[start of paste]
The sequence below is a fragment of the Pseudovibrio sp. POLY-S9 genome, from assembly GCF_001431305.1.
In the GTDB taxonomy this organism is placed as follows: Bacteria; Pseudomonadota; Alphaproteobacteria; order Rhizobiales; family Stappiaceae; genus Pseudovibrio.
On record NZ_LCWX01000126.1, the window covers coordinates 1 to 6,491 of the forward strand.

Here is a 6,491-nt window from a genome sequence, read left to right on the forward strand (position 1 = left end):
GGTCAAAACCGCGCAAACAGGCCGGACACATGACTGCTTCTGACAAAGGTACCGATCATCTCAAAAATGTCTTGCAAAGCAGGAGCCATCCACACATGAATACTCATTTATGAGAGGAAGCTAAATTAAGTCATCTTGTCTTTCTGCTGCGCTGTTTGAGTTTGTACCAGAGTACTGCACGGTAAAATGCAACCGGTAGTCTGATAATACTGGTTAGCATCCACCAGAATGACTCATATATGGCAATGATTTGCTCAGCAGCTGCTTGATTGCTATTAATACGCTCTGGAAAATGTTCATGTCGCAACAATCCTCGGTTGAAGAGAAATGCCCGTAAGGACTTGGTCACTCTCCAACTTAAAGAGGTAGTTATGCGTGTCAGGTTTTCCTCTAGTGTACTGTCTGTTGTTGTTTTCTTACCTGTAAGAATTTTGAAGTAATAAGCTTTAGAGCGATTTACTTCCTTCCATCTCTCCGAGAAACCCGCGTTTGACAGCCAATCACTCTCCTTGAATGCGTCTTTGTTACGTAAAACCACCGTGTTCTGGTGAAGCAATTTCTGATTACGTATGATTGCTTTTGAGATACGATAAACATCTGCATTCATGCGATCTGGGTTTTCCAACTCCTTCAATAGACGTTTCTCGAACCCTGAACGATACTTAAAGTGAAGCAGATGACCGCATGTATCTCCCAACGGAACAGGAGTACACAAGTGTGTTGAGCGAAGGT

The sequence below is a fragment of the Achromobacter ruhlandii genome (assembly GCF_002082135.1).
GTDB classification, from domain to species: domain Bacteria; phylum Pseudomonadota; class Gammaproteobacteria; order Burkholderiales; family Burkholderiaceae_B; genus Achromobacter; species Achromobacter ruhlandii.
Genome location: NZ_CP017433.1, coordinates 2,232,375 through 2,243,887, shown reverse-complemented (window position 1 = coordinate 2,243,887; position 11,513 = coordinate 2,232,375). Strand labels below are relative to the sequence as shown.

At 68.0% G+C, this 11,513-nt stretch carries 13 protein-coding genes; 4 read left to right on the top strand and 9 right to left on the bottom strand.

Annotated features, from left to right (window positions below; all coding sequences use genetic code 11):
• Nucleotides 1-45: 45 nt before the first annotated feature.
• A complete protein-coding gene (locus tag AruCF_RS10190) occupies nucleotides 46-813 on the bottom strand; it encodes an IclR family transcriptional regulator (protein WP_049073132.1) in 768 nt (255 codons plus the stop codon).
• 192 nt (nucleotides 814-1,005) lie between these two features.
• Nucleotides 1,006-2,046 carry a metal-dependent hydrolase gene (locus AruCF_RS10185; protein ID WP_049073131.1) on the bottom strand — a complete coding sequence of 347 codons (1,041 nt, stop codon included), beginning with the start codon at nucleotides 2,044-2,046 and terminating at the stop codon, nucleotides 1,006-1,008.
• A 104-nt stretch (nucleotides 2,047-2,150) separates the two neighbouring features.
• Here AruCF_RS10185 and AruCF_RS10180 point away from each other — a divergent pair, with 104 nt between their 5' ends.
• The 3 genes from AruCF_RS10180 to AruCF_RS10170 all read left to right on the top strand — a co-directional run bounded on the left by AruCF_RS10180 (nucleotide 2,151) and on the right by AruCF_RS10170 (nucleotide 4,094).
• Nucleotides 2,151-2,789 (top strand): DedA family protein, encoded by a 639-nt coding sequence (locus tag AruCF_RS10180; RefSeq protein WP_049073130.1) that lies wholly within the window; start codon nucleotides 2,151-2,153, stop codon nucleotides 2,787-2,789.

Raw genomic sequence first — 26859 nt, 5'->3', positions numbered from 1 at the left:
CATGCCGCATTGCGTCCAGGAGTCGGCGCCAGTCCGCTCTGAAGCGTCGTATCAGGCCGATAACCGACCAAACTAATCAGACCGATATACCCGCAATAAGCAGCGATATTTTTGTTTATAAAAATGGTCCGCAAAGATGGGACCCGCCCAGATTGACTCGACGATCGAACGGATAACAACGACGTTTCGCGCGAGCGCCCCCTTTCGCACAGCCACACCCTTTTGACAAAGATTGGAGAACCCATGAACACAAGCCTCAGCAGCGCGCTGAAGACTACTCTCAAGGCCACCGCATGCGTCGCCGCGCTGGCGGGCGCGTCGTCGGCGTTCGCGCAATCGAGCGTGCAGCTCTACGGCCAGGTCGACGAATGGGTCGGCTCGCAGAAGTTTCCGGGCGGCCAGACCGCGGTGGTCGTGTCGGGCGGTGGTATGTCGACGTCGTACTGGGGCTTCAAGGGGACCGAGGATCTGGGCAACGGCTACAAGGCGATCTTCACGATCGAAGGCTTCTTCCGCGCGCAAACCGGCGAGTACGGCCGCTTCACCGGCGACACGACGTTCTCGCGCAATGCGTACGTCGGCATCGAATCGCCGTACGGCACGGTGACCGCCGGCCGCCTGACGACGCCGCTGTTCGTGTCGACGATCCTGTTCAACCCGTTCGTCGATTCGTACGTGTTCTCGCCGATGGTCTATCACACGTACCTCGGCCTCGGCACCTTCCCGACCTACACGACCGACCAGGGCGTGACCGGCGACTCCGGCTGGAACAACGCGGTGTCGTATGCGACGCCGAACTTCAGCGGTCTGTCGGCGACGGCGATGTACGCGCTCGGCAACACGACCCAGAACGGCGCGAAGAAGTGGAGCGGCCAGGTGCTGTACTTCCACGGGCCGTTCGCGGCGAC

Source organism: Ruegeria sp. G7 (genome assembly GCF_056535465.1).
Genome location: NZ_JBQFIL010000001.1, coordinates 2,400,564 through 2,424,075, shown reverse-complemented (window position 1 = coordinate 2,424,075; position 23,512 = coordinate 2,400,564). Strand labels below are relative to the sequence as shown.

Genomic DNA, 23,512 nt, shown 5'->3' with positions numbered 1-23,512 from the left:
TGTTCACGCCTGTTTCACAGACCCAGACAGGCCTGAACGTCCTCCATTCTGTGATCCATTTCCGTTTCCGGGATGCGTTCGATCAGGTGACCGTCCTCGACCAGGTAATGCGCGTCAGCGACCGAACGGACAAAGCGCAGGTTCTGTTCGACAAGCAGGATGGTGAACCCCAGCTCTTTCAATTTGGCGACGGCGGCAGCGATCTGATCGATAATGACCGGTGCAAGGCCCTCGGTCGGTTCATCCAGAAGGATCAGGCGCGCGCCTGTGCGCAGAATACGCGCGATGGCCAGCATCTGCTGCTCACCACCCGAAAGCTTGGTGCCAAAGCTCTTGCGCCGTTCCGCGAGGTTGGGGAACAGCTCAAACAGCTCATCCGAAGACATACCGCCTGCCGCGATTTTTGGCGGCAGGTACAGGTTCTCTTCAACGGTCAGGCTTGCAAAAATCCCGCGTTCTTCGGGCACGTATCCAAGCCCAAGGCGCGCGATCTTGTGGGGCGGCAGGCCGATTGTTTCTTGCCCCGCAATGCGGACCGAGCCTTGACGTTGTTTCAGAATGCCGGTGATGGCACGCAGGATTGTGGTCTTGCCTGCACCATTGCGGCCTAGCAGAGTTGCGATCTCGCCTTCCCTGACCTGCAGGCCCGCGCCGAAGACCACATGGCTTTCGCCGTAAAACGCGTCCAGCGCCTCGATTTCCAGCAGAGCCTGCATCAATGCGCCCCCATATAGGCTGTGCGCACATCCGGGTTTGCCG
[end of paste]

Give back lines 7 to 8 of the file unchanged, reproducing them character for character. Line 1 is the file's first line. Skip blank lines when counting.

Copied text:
GTDB classification, from domain to species: domain Bacteria; phylum Pseudomonadota; class Gammaproteobacteria; order Burkholderiales; family Burkholderiaceae_B; genus Achromobacter; species Achromobacter ruhlandii.
Genome location: NZ_CP017433.1, coordinates 2,232,375 through 2,243,887, shown reverse-complemented (window position 1 = coordinate 2,243,887; position 11,513 = coordinate 2,232,375). Strand labels below are relative to the sequence as shown.